Rest Days and Active Recovery

If you have been a member of a gym or sports team for longer than a few weeks, you know what it means to be sore the following day. The experienced athlete has a general idea of how sore they will be following a particular workout, where as the novice athlete is caught completely off guard by their inability to sit on the toilet the next day.


This is a normal process and even a healthy one believe it or not. The next day sore you feel is often referred to as DOMS (Delayed Onset Muscle Soreness) in fitness circles. DOMS is an important biological response to the stress of exercise.

During an intense workout, the repetitive contraction of muscles under load creates small microscopic tears in the fibers that make up our muscles. Lots of little microscopic tears sounds like a bad thing! In reality it is the only way for our muscles to elicit a growth response. In order to grow bigger more resilient muscle tissues, we must first show the body that our previous level of strength was not totally sufficient.


This micro damage dealt during your workout provides signals to the body to begin the repair process. The exact reason for DOMS is unknown but many speculate that it is there to act as a warning to our body not to stress the same tissues to the same intensity. If we don’t allow our bodies to repair the damage done in the gym then the build up of waste and microtrauma can accumulate and cause more issues down the road.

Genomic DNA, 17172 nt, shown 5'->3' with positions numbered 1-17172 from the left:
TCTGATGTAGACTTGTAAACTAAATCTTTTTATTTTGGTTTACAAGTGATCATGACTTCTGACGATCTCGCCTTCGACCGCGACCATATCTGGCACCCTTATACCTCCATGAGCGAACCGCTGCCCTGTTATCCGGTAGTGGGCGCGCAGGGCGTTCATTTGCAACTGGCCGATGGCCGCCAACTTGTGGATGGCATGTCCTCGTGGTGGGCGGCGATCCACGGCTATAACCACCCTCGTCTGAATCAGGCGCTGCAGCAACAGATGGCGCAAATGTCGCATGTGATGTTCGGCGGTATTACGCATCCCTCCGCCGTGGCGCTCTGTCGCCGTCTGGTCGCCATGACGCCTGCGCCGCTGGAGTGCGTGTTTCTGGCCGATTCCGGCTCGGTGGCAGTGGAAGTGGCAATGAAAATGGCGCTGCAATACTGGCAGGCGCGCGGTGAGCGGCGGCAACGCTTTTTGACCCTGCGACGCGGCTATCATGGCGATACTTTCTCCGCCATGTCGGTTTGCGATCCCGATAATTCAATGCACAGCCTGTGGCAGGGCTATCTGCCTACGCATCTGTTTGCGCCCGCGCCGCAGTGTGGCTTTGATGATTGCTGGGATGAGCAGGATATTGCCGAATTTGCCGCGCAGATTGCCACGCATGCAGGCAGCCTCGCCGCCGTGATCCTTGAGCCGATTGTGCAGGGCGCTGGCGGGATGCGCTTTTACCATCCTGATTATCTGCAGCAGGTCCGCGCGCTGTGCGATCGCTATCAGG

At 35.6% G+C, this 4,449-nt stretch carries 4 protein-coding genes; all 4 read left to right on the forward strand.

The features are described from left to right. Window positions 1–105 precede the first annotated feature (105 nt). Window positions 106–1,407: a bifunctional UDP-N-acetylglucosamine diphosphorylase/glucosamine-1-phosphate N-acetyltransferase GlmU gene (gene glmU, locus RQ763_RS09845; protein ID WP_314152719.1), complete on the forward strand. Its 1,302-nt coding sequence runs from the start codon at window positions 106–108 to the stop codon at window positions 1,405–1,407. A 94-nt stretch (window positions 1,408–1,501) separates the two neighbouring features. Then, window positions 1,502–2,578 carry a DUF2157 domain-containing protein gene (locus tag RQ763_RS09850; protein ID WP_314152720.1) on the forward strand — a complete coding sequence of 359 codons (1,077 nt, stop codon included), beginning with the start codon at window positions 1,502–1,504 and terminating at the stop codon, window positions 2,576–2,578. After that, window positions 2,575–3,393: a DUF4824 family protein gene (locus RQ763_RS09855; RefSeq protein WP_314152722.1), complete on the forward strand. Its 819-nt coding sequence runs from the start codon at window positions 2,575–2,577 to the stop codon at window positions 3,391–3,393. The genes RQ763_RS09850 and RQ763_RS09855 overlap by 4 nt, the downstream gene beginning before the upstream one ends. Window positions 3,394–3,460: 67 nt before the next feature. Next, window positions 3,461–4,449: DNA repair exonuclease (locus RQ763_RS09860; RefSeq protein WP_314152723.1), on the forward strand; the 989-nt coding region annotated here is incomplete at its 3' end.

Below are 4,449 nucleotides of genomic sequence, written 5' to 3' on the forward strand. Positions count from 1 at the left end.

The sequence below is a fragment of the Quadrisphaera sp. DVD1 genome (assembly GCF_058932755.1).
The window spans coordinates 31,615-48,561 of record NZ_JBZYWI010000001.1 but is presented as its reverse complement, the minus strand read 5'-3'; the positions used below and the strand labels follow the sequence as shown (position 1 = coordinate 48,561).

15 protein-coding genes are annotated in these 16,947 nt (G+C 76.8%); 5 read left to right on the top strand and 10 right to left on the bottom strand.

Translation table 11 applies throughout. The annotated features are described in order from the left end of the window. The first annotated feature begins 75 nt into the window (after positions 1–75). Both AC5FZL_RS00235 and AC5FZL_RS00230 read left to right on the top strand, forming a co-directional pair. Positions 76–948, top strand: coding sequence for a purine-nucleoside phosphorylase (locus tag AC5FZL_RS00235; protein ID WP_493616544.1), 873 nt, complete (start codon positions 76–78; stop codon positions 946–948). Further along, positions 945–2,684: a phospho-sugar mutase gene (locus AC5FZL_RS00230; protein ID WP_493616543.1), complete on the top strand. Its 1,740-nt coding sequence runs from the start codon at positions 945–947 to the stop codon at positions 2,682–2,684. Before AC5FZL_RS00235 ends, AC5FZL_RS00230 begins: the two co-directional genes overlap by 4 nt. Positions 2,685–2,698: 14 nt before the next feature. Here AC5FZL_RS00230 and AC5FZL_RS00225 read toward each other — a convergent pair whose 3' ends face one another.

DOMS is our bodies built in recovery reminder. Without it, we would continue to push ourselves harder and harder each day until the result was an injury or mental burnout. The body does a good job of moderating our intensity, for a little while.


As our training experience increases, the amount of work necessary to cause soreness the next day also increases! The novice athlete of only 4 months will continue to be sore after each new day of stimulus where as the veteran of 4 years may train an entire week straight and never experience that pain signal from the body.

Once we adapt to the stimulus of training everyday, the signal to take some time off comes in a different form and is subtle until enough training damage has accumulated, then the effects can be very noticeable and sometimes harmful to the athlete. Over training, the term used to describe training beyond what ones body is able to recover from, is an easy trap to fall into and it can begin to affect much more than just your ability to sit on the toilet the next day.


While over training can leave you feeling sore, it usually will begin to manifest in the experienced athlete as decreased subjective strength, poor performance, low energy, low sex drive, or prolonged aches and pains. If left unaddressed for a significant amount of time the athletes likelihood of injury sky rockets.

All of this to say, your body needs to REST. It needs time away from the stresses of life in order to rebuild and replenish it’s stores. How and when do we provide our bodies with adequate rest?

How to properly recover:
Recovery is going to look a little different for everyone but it takes on the same basic principles. Without diving too deep into the weeds, here are Swamp City Fitness’ recommended recovery strategies.